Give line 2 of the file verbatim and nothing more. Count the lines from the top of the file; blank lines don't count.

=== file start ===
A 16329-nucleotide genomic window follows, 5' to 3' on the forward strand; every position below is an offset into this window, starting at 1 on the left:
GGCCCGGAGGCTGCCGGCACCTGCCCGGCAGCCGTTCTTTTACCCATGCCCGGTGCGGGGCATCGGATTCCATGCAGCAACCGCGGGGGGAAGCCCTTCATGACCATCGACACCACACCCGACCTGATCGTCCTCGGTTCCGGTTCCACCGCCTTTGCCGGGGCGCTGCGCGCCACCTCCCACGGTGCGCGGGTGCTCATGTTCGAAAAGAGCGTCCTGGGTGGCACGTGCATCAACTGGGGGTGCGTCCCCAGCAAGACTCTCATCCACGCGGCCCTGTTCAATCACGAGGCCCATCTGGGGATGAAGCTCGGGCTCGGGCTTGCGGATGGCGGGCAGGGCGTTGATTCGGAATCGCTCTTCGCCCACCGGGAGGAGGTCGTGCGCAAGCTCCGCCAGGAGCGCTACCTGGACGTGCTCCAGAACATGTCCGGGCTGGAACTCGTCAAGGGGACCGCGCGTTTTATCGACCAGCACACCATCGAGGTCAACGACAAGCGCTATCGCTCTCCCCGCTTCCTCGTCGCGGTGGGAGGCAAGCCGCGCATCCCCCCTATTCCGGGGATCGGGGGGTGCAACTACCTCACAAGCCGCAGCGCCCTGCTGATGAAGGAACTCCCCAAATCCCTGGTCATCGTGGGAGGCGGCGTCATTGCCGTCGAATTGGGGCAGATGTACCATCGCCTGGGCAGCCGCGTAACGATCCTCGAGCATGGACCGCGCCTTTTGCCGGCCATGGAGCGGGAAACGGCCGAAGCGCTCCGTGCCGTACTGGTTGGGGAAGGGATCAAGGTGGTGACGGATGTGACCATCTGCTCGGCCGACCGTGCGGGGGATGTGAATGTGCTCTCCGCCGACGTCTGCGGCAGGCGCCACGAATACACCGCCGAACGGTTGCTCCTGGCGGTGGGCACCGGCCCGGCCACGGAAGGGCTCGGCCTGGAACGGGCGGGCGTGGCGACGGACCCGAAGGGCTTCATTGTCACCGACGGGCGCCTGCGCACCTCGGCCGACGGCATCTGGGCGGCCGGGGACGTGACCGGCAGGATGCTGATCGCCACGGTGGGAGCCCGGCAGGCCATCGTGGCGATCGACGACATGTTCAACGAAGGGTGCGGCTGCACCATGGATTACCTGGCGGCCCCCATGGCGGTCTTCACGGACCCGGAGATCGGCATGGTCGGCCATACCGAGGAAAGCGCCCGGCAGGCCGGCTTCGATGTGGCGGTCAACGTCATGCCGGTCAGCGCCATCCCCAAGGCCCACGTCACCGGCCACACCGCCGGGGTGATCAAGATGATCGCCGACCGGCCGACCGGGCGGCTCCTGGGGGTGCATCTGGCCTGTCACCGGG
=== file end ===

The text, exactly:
GGCCCGGAGGCTGCCGGCACCTGCCCGGCAGCCGTTCTTTTACCCATGCCCGGTGCGGGGCATCGGATTCCATGCAGCAACCGCGGGGGGAAGCCCTTCATGACCATCGACACCACACCCGACCTGATCGTCCTCGGTTCCGGTTCCACCGCCTTTGCCGGGGCGCTGCGCGCCACCTCCCACGGTGCGCGGGTGCTCATGTTCGAAAAGAGCGTCCTGGGTGGCACGTGCATCAACTGGGGGTGCGTCCCCAGCAAGACTCTCATCCACGCGGCCCTGTTCAATCACGAGGCCCATCTGGGGATGAAGCTCGGGCTCGGGCTTGCGGATGGCGGGCAGGGCGTTGATTCGGAATCGCTCTTCGCCCACCGGGAGGAGGTCGTGCGCAAGCTCCGCCAGGAGCGCTACCTGGACGTGCTCCAGAACATGTCCGGGCTGGAACTCGTCAAGGGGACCGCGCGTTTTATCGACCAGCACACCATCGAGGTCAACGACAAGCGCTATCGCTCTCCCCGCTTCCTCGTCGCGGTGGGAGGCAAGCCGCGCATCCCCCCTATTCCGGGGATCGGGGGGTGCAACTACCTCACAAGCCGCAGCGCCCTGCTGATGAAGGAACTCCCCAAATCCCTGGTCATCGTGGGAGGCGGCGTCATTGCCGTCGAATTGGGGCAGATGTACCATCGCCTGGGCAGCCGCGTAACGATCCTCGAGCATGGACCGCGCCTTTTGCCGGCCATGGAGCGGGAAACGGCCGAAGCGCTCCGTGCCGTACTGGTTGGGGAAGGGATCAAGGTGGTGACGGATGTGACCATCTGCTCGGCCGACCGTGCGGGGGATGTGAATGTGCTCTCCGCCGACGTCTGCGGCAGGCGCCACGAATACACCGCCGAACGGTTGCTCCTGGCGGTGGGCACCGGCCCGGCCACGGAAGGGCTCGGCCTGGAACGGGCGGGCGTGGCGACGGACCCGAAGGGCTTCATTGTCACCGACGGGCGCCTGCGCACCTCGGCCGACGGCATCTGGGCGGCCGGGGACGTGACCGGCAGGATGCTGATCGCCACGGTGGGAGCCCGGCAGGCCATCGTGGCGATCGACGACATGTTCAACGAAGGGTGCGGCTGCACCATGGATTACCTGGCGGCCCCCATGGCGGTCTTCACGGACCCGGAGATCGGCATGGTCGGCCATACCGAGGAAAGCGCCCGGCAGGCCGGCTTCGATGTGGCGGTCAACGTCATGCCGGTCAGCGCCATCCCCAAGGCCCACGTCACCGGCCACACCGCCGGGGTGATCAAGATGATCGCCGACCGGCCGACCGGGCGGCTCCTGGGGGTGCATCTGGCCTGTCACCGGG